Also the admonishment to not look for an overcoat may have another motive, like not raising suspicion that one is leaving for good, but rather to look as if one is leaving the city to return later. Whoever leaves without bags, with their usual clothing, will not awake suspicion that they are leaving for good, which would alert authorities, or the mob which supports tyrannies, in the sense that those that leave are dissidents of the regime of the antiChrist.
Perhaps, thanks to the prayers of Christians, the plans designed by the wicked to be carried out on a winter Saturday, would have to be postponed or precipitated due to the presence of unpredictable circumstances for them, with which perhaps the events may not occur in winter, but on Saturday, or perhaps not on a Saturday, but in winter; or perhaps in neither Saturday nor winter, though not very far from them. We must then pray for this important issue, that God may upset the plans of the wicked that day, and the brethren may be spared.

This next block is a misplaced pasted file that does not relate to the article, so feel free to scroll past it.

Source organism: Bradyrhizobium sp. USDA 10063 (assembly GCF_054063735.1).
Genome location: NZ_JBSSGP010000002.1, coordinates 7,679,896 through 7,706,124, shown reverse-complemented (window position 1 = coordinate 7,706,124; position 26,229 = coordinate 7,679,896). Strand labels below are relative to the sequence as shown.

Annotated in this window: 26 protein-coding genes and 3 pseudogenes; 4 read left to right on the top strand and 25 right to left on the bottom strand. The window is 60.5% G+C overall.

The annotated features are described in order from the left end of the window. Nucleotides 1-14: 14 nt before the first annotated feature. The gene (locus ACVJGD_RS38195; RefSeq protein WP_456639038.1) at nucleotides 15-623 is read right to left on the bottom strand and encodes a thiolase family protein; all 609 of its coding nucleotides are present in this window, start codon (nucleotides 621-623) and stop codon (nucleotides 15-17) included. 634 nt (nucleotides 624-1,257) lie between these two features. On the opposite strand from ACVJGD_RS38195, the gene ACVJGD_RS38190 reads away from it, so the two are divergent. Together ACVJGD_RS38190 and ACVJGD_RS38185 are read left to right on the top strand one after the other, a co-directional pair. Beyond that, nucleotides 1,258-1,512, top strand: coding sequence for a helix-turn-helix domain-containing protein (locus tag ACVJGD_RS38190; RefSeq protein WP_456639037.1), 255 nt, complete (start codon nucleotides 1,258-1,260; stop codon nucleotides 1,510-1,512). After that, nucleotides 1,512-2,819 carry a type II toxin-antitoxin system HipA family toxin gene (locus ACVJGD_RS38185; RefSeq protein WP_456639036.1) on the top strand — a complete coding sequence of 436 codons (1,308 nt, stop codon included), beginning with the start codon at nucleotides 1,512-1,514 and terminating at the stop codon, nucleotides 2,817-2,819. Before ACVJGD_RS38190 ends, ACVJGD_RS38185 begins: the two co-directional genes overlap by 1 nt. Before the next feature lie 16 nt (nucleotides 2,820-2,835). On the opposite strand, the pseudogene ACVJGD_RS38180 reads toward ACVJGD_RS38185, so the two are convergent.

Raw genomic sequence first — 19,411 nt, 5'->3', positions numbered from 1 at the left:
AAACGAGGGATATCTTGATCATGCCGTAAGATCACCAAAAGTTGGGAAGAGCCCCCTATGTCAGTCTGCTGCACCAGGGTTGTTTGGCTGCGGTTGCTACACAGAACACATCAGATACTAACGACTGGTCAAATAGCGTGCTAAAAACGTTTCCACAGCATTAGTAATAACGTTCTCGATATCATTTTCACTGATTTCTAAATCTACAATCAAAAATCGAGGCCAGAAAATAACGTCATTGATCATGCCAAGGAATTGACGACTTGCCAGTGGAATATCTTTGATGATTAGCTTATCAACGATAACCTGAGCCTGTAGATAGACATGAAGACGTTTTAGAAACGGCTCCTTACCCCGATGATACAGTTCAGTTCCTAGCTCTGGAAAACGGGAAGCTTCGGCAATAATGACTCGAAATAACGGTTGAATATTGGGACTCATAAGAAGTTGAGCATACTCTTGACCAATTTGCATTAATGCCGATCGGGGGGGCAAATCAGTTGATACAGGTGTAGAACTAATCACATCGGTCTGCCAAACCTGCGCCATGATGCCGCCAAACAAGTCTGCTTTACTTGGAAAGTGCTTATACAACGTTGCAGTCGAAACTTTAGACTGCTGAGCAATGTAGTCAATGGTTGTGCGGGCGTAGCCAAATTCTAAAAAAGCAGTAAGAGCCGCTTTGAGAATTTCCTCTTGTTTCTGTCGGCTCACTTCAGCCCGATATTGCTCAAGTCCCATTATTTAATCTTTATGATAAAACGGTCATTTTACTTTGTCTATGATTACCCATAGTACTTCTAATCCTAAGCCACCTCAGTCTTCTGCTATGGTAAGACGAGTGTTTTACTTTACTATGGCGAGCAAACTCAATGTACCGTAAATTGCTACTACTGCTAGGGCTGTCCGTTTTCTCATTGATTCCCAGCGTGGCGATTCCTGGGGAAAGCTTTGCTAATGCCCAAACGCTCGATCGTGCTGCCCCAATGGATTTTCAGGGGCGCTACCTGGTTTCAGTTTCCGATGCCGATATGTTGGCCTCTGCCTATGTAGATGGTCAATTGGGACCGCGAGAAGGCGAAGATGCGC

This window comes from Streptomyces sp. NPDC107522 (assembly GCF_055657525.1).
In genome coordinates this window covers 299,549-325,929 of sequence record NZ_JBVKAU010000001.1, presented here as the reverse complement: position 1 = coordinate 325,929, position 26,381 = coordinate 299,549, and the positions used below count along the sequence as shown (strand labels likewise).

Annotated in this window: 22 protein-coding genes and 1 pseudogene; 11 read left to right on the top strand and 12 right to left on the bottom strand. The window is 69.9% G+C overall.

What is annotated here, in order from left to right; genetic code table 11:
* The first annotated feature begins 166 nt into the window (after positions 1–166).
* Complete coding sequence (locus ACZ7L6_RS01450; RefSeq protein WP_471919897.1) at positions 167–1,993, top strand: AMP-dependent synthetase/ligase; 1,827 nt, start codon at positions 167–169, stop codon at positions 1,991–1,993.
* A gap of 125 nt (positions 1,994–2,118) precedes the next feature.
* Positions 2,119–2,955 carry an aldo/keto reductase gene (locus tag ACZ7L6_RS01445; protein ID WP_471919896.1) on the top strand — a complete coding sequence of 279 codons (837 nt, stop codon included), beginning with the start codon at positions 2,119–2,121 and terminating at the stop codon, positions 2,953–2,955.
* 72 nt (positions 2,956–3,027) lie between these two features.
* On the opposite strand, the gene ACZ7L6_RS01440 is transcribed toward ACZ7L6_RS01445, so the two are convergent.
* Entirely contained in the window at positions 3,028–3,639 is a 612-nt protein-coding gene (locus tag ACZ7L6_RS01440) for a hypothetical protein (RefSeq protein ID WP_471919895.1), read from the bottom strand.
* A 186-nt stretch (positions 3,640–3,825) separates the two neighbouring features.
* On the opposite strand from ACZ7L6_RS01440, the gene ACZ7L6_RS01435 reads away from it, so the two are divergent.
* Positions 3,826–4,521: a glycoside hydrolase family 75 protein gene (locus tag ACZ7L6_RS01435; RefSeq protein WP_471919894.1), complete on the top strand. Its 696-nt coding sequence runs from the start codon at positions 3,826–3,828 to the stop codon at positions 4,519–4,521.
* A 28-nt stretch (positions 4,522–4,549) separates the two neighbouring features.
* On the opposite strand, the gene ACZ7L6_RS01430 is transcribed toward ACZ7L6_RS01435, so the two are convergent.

This warning cannot
be referring to Christians throughout the
world, because the winter Saturdays in
Judea, are summer Saturdays in
Africa, Australia and the whole
refers to those in
After this flight of the Christians that find themselves in
e) When the Great Tribulation is nearing its end or has already ended, that is, After the affliction of those days, as it says in verse 29, the sun and the moon shall darken, and the stars shall fall from heaven and the powers of heaven shall be shaken. It will be then that according to verse 30, the sign of Christ shall appear in the heavens (perhaps the cross) and Jesus will be seen in his Second Coming, this time on the clouds, from where he will order the gathering of his chosen (31) from throughout the world. That is how this passage of the fifth section ends, and which lets us see in more detail, the sequence of events from the time of the abomination to the gathering of the Christians.